Secondly our water institutions have not transformed at the pace necessary to lead the sector towards the new reality we all face. Catchment management agencies were envisaged in our 1997 legislation and only two of the nine proposed are functional. And thirdly, we are not responding fast enough to getting the basics right in new ways. Our energy sector is finally bringing renewable energy on-line, but we are still too ‘locked-in’ to traditional coal-fired power.

However, it will surprise most South African’s to know that we have some comparative advantages over larger economies in facing a new water future. We have good plans at scales that matter. We have a visionary water law that supports these plans. And we have a knowledgeable and innovative water sector. 

California introduced a law to restrict groundwater abstractions for the first time last year. Rampant entitlement in the wild-west had fuelled the ‘race to the bottom’ as American’s believed their individual right to bear boreholes trumped a need for collective water security. Our 1997 National Water Act and policies are coherent and focussed foundation beyond the imaginings of the tangled legal legacy that persists in most of North America. 

At the highest level, our national development plan is clear that we need water security to grow the economy. The water sector has its own National Water Resource Strategy, developed in consultation with big business and NGOs. But the skeletons of these grand plans can only be bought to life by the muscle of local government. Water Affairs has assessed the needs and future supply options for all of our 900 towns, with a focus first on reducing losses to leaks and ‘demand side management’. We have individual reconciliation strategies for all towns and water risk reduction strategies. 

Our plans are well informed and build on a substantial knowledge base. The Water Research Commission invests in ideas and capacity through-out our sector. Last year eThekwini Water and Sanitation bagged the Stockholm International Water prize for their pioneering work in bringing water to over a million people during the last 14 years and (even more difficult) sanitation to 700,000. Each year millions move to cities, and water scarce countries such as South Africa cannot afford to service these new urban communities with water-borne sewage and flush toilets.  The alternatives need to be socially acceptable and locally manageable.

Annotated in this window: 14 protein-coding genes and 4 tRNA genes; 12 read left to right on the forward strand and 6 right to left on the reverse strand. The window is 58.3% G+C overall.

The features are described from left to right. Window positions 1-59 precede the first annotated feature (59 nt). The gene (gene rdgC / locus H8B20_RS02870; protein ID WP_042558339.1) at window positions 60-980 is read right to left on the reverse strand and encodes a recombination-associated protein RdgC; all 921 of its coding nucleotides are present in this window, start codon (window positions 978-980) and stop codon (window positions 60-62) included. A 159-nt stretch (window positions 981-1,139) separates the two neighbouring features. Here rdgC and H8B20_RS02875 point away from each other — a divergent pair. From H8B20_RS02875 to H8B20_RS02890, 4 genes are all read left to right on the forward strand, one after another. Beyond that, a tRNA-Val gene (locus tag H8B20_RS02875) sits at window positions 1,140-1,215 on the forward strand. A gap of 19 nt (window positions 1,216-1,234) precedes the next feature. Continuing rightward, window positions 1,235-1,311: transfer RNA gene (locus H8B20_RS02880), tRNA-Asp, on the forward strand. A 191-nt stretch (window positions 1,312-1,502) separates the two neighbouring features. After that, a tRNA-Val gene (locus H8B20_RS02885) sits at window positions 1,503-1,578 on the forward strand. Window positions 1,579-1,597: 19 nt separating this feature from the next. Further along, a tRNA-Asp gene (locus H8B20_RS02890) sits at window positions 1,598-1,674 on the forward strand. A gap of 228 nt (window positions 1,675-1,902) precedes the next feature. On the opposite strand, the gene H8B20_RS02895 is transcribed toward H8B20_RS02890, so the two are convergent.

We have serious battles ahead in the war for enough water. While fracking looks increasingly infeasible in the remote Karoo, if it moves ahead in the same paradigm as mining in South Africa, the 300 towns that are dependent on groundwater in the Karoo have no viable alternatives beyond their vulnerable aquifers. The real game-changer for energy in Africa is likely to be hydropower, with 40 000 MW due to come on stream in the Congo and more in the Zambezi, the DRC and Zambia are set to become the Africa power-houses. 

We need to focus on getting the basics right in new ways for water.  An increasingly volatile future  will demand the best of engineered, community and ecological solutions. Re-engineering catchments is not an option, so we must prioritise and protect the infrastructure that nature gave us – living rivers and safe stores of groundwater – to realise our ambitions for a water secure future.

*Christine Colvin in is a senior programme manager at WWF South Africa
** A version of this opinion piece was published in the Sunday Times on 22 March 2015
A child overlooks a dam built in his village where access to water is a major challenge.
© Brent Stirton / Getty Images Enlarge
Water doesn't come from a tap.